As NASA (opens in new tab)tackles the coronavirus pandemic with the rest of the nation, NASA administrator Jim Bridenstine urges and warns space enthusiasts to stay home next month during SpaceX's historic first astronaut launch (opens in new tab).
NASA administrator Jim Bridenstine and other agency leaders made the public plea Thursday (April 23) during an hour-long video conference on the agency's response to COVID-19, the disease caused by the novel coronavirus (opens in new tab). Bridenstine spoke candidly about the SpaceX's upcoming Crew Dragon Demo-2 launch, which will be NASA's first mission to launch astronauts into space from U.S. soil since the agency's space shuttle program ended in 2011.
"Yes, we are moving forward [with Demo-2]," Bridenstine said. "We are very excited about launching commercial crew." The mission , he added, will restore NASA's access to the International Space Station aboard American spacecraft, which "is a mission-essential function."
But, Bridenstine said, the crowds of space fans that normally turn out for such a launch should stay at home due to social distancing concerns related to the coronavirus.
"We are asking people to join us in this launch, but to do so from home. We're asking people not to travel to the Kennedy Space Center."
"We're trying to make sure we have access to the International Space Station (opens in new tab)without drawing the massive amount of crowds that we usually would," Bridenstine added.
SpaceX is one of two companies (Boeing is the other) with multi-billion-dollar NASA contracts to launch astronauts to the space station on a commercial spacecraft. Both companies flew uncrewed test flights in 2019, but SpaceX is the first to launch American astronauts into orbit on an U.S.-built rocket from U.S. soil since the shuttles retired. The Demo-2 mission will launch NASA astronauts Bob Behnken and Doug Hurley to the station.
With such an historic spaceflight, Bridenstine said NASA expects crowds would be even larger than an average launch if there was no pandemic underway. But despite that excitement, Bridenstine stressed that people should "watch from a place that's not the Kennedy Space Center."
The space center will actually be closed to the public during the launch, so typical viewing tickets won't be available, Bridenstine said. Local and state authorities will have to take their own measures for the spectators that flock to nearby public roads and beaches for a launch, he added.
NASA is also taking precautions with its own workforce.
The agency is at "Stage 4" of its "response framework." (opens in new tab) This means that all agency facilities are completely shut down and all personnel are working remotely with the exception of mission-critical personnel whose work protects lives or is critical to maintain infrastructure. NASA employees are even controlling NASA's Curiosity Mars rover from home right now.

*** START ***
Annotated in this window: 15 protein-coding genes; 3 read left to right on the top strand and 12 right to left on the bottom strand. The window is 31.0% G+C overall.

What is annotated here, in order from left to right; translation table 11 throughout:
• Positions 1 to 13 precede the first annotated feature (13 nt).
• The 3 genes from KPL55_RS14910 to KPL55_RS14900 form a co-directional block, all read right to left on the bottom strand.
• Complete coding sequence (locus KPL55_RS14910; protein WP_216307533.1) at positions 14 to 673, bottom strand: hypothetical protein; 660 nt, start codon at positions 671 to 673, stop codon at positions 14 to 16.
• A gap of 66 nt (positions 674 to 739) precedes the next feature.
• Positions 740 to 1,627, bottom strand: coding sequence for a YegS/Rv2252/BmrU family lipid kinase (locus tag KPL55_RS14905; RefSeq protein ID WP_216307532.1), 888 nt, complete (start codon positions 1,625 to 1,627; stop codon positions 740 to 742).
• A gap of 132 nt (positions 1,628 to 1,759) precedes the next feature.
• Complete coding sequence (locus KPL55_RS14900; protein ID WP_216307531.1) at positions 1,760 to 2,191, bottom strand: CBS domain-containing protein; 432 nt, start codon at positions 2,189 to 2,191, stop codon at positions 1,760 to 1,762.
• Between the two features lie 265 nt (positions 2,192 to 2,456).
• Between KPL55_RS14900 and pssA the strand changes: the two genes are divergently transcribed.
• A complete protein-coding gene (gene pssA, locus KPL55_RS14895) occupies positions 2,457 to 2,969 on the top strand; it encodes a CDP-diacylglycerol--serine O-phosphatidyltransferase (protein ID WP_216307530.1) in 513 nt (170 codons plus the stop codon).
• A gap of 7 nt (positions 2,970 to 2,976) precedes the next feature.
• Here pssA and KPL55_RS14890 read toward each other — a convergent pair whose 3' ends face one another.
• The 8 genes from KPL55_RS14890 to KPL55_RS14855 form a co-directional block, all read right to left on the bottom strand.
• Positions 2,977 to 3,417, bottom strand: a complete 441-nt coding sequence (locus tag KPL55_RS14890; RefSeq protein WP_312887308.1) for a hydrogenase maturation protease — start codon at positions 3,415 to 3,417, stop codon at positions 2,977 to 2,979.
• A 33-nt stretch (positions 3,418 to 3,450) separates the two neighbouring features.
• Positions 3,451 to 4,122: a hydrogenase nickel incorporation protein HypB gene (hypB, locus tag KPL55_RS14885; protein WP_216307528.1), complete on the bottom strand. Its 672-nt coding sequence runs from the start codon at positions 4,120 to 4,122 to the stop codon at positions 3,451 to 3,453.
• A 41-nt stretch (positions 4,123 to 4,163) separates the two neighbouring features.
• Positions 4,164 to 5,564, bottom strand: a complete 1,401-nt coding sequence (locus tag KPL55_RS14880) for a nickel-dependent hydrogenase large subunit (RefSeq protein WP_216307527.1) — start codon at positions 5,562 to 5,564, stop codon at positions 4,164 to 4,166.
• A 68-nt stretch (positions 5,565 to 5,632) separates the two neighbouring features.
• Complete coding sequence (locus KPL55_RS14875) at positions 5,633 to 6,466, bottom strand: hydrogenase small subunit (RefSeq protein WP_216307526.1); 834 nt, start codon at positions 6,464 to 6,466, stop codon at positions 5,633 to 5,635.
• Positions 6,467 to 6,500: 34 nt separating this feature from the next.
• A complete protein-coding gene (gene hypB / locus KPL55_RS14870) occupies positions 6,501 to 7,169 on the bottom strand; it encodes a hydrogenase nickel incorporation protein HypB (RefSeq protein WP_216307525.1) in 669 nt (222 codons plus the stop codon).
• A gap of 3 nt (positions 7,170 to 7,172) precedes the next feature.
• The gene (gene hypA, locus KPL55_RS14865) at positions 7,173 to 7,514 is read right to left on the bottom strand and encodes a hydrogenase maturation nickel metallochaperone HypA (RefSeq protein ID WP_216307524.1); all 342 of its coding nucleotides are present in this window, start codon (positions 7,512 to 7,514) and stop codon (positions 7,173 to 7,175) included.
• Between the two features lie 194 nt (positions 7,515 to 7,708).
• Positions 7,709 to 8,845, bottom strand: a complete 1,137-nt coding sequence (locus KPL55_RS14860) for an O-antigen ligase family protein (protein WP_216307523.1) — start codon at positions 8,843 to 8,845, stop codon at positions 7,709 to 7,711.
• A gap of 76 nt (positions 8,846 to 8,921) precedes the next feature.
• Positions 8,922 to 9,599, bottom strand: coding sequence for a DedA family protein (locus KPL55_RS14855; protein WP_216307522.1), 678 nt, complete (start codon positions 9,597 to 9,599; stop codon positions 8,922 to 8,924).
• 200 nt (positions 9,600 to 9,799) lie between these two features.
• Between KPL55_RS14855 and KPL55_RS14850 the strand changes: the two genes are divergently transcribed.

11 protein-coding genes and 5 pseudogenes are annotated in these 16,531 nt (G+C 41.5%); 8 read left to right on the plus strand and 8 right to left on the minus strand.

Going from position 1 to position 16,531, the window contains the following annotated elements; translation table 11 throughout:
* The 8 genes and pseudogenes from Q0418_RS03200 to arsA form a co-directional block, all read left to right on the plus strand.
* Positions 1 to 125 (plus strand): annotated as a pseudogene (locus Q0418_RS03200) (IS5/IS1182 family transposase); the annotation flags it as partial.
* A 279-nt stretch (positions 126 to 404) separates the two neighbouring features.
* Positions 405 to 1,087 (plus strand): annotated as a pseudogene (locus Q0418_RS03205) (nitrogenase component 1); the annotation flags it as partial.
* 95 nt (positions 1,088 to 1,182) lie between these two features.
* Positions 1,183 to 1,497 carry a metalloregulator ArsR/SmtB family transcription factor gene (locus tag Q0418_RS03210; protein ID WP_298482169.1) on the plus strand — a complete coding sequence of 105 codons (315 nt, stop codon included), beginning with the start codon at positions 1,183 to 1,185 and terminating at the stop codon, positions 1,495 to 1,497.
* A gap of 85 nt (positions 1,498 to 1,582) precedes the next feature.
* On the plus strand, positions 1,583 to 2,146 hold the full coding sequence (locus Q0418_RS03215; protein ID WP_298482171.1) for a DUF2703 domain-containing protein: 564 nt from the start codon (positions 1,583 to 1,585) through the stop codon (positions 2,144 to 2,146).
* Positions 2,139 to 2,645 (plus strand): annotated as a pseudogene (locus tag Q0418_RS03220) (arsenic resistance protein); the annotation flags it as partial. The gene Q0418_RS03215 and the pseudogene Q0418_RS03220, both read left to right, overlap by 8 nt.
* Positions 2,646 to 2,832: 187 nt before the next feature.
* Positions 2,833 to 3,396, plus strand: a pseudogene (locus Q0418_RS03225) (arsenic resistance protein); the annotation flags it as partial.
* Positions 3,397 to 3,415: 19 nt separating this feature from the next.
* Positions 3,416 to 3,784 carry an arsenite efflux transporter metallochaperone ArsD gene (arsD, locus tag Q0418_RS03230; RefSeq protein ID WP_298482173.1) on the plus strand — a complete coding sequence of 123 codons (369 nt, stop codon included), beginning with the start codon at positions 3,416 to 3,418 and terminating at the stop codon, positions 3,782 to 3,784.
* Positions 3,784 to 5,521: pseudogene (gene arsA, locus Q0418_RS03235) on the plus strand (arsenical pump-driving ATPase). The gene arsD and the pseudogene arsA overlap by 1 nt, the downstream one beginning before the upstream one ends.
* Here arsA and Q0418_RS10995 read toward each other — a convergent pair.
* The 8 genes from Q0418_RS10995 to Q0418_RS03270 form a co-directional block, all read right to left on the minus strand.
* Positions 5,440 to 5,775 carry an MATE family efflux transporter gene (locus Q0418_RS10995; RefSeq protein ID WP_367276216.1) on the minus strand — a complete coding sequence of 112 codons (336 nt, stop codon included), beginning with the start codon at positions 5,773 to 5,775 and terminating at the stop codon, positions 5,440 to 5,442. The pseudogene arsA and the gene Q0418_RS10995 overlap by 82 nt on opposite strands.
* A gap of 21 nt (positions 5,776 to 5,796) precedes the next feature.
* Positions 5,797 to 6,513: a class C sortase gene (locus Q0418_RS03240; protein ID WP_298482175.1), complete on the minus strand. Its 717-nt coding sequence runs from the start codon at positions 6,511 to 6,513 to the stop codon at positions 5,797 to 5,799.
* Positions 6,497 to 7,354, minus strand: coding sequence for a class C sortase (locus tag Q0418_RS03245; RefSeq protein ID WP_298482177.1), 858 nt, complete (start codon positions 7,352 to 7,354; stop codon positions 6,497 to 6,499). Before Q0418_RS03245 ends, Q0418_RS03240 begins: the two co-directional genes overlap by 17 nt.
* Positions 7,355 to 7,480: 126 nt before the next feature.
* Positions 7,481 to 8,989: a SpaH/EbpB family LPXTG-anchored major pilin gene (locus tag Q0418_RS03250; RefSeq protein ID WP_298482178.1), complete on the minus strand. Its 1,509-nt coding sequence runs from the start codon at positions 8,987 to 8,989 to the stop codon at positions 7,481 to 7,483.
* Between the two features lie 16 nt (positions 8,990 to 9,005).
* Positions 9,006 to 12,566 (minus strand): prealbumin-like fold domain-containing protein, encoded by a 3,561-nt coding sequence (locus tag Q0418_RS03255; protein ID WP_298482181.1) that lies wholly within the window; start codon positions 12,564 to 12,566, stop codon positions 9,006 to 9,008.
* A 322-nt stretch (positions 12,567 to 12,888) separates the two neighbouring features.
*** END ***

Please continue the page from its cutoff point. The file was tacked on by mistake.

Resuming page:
In addition to those measures, Bridenstine said, any NASA employees who feel uncomfortable working on the project can request to be reassigned to another position or role that can be done home with absolutely no retribution. However, he added, very few have requested reassignment as "this is a very exciting project and the NASA workforce is very excited about it."
Perservering at NASA
With these measures in place to prevent the spread of the novel coronavirus, NASA is continuing to make progress both in science and spaceflight missions, as well as with technology developments designed explicitly to fight the disease.
While NASA has had to put some science missions on hold, Bridenstine said, the agency is still doing science with data collected by probes already in space and is still planning to launch the Mars Perseverance rover (opens in new tab) in July.
"We are, in fact, persevering and we're going to launch this robot to Mars," Bridenstine said in response to a Space.com question during Thursday's briefing.
"We are very proud of staying on schedule," added David Gallagher, the associate director for strategic integration at NASA's Jet Propulsion Laboratory. Putting the robot in storage would be extremely expensive and they want to avoid putting off the mission, he said.
Tackling coronavirus head-on
In addition to shifting mission timelines and working to ensure the safety of their staff, NASA is also working to develop technologies to be used to treat COVID-19 patients.
NASA engineers have stepped up to the plate and developed a unique COVID-19 specific ventilator that uses one-seventh the parts of a multi-purpose ventilator that would typically be used in an intensive care unit, NASA's Chief Health and Medical Officer Dr. J.D. Polk shared during the briefing. They are additionally developing a CPAP (or Continuous positive airway pressure) hood to treat patients who do not yet need ventilators, Mike Buttigieg, an engineer at NASA's Armstrong Flight Research Center, who is working on the new hood, added.
Both of these novel technologies have been submitted to the FDA for emergency use authorization so that they can pass more quickly through testing and get to patients in need faster, NASA officials said.
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